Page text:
United States: Assessing Halliburton's FCPA Settlement And Lessons Learned

The Securities and Exchange Commission charged the Halliburton Company and a former Halliburton vice president and manager of business operations in Angola with violating the Foreign Corrupt Practices Act's books and records and internal accounting controls provisions as part of a scheme to secure profitable oil contracts with the Angolan state oil company. This article explains the scheme, the resulting settlement, and the compliance issues.

The Securities and Exchange Commission ("SEC") charged the Halliburton Company and a former Halliburton vice president and manager of business operations in Angola with violating the Foreign Corrupt Practices Act's ("FCPA") books and records and internal accounting controls provisions as part of a scheme to secure profitable oil contracts with the Angolan state oil company.1


To settle the matter, Halliburton agreed to pay $14 million in disgorgement, $1.2 million in prejudgment interest, and a civil penalty of $14 million, for a total payment of $29.2 million. Halliburton also agreed to retain an independent consultant for a period of 18 months to review and evaluate the company's anti-corruption policies and procedures for its business operations in Africa. Jeannot Lorenz, Halliburton's former vice president involved in the allegedly corrupt activities, was ordered to pay a $75,000 civil penalty.


To operate legally in Angola, foreign companies in the oil and gas sector are required by law to hire a certain percentage of Angolan workers and contract for certain services from Angolan companies. These are referred to as local content requirements.

According to the SEC's order: In April 2009, Angola opened bidding for oil projects that Angola's state oil company, Sonangol, would jointly manage with an international oil company. Halliburton learned that Sonangol was extremely dissatisfied with Halliburton's local content efforts and that Sonangol might veto any recommendations that Angola award Halliburton with oil services contracts. In an effort to procure the contract, Lorenz proposed to Halliburton that it outsource $15 million of services to a local Angolan company that was owned by a former Halliburton employee who was also a friend and neighbor of the Angolan government official in a position to approve relevant contracts for Halliburton. Lorenz submitted this plan to Halliburton for review, but the company rejected the proposed fee arrangement and told Lorenz that the local company in Angola would be subject to a lengthy due diligence review to ensure FCPA compliance. Due to these obstacles, Lorenz abandoned the first plan he developed.

Still without a solution to fulfill Angola's local content requirements, Lorenz executed a plan to directly outsource to a local Angolan company some functions normally handled in-house by Halliburton, such as real estate maintenance and travel and ground transportation services. However, in so doing, Lorenz violated Halliburton's internal accounting controls regarding supplier qualification processes. Halliburton controls required that an initial assessment occur to identify the critical necessity of contracting for a material or service before opening the bid process for outside help. Lorenz inverted this process by identifying a supplier first that could help meet the local content requirements and then arranging for it to perform a service to Halliburton that was not critically necessary to outsource.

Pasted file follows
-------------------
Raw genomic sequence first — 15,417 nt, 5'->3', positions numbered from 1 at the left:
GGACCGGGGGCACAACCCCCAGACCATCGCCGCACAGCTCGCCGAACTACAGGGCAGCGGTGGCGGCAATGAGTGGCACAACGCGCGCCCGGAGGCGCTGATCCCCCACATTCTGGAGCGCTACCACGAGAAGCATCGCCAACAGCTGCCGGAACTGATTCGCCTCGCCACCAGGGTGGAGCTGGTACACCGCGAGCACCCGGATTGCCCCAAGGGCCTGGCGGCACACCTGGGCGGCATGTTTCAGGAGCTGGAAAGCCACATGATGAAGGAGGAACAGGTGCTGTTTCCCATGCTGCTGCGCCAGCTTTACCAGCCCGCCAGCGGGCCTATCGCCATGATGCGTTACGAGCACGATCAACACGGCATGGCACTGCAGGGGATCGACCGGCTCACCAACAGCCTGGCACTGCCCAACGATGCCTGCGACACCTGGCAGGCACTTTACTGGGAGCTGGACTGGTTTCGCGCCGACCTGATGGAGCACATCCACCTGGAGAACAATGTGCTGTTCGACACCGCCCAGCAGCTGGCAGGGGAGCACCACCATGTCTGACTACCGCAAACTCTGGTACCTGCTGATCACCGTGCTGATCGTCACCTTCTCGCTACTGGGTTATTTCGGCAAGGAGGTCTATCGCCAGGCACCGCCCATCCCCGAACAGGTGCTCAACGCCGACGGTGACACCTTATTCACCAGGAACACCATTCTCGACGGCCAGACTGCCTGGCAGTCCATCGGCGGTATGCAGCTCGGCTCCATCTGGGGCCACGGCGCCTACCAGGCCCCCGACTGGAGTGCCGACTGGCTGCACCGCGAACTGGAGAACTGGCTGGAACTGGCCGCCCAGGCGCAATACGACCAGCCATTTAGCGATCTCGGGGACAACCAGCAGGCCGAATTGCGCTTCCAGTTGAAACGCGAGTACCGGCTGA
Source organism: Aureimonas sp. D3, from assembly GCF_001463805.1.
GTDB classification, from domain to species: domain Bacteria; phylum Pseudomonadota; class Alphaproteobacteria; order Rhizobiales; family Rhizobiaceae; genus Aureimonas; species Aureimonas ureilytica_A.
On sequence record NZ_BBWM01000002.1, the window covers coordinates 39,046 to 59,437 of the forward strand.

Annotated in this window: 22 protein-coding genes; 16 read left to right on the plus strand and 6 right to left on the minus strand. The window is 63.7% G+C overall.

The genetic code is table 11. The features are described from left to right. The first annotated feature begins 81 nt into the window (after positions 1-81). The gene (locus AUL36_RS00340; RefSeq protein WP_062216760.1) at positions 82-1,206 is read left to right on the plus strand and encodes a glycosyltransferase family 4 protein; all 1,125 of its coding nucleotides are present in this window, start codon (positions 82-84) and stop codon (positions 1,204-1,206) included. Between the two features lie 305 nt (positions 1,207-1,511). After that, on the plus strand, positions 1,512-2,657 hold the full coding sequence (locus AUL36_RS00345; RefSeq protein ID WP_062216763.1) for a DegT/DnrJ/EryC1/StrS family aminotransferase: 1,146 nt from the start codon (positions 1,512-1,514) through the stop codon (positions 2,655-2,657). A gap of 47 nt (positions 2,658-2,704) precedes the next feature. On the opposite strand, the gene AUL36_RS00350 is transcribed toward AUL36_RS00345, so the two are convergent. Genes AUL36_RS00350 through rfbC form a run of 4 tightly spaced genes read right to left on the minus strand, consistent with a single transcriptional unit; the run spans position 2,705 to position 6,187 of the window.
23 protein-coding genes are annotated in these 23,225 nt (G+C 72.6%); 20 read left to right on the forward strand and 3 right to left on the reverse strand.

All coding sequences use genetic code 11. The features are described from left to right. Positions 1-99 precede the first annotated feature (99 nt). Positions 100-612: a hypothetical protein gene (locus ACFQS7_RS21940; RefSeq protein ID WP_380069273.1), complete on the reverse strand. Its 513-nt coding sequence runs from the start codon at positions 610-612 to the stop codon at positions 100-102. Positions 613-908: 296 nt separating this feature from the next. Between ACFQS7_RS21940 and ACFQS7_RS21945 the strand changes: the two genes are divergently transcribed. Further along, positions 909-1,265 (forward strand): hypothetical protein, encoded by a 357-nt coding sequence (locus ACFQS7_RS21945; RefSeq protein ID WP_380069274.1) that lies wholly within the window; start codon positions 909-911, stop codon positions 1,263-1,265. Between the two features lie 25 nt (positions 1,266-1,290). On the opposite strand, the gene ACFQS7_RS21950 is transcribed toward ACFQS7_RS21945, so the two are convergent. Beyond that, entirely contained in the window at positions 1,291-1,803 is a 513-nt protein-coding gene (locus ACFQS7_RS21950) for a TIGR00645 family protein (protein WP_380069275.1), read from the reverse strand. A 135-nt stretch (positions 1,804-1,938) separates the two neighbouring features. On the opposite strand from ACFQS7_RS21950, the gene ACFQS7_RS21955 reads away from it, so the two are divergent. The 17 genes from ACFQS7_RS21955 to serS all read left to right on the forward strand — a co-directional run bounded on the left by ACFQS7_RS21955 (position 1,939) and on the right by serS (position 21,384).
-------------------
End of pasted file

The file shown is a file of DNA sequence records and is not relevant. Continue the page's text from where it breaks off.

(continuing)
Lorenz was alleged by the SEC to have violated other aspects of Halliburton's internal control requirements. Halliburton required a competitive bidding process to outsource the responsibilities Lorenz sought to contract locally to meet Angolan content requirements. Since the bidding process for outside assistance would take many months, Lorenz entered into an interim consulting agreement for the local company to develop "reports with respect to findings and recommendations" about how Halliburton could fulfill local content requirements. The interim consulting agreement called for payments of $45,000 a month. However, the SEC alleged that the agreement was not actually for consulting services and the local company never produced any reports. Instead, the agreement was merely an instrument to provide payments as a show of good faith to the relevant Sonangol official and the local Angolan company until the latter could succeed in Halliburton's bidding process. To secure approval of this bridge payment agreement, Lorenz mispresented to Halliburton officials the real purpose of the contract, causing Halliburton to believe that it was receiving actual services.

In the meantime, the bidding process for local services continued and Lorenz's preferred local Angolan company was the least attractive bid. In fact, it failed to submit a bid for travel services and offered a price that was substantially higher than the next highest bid for property management.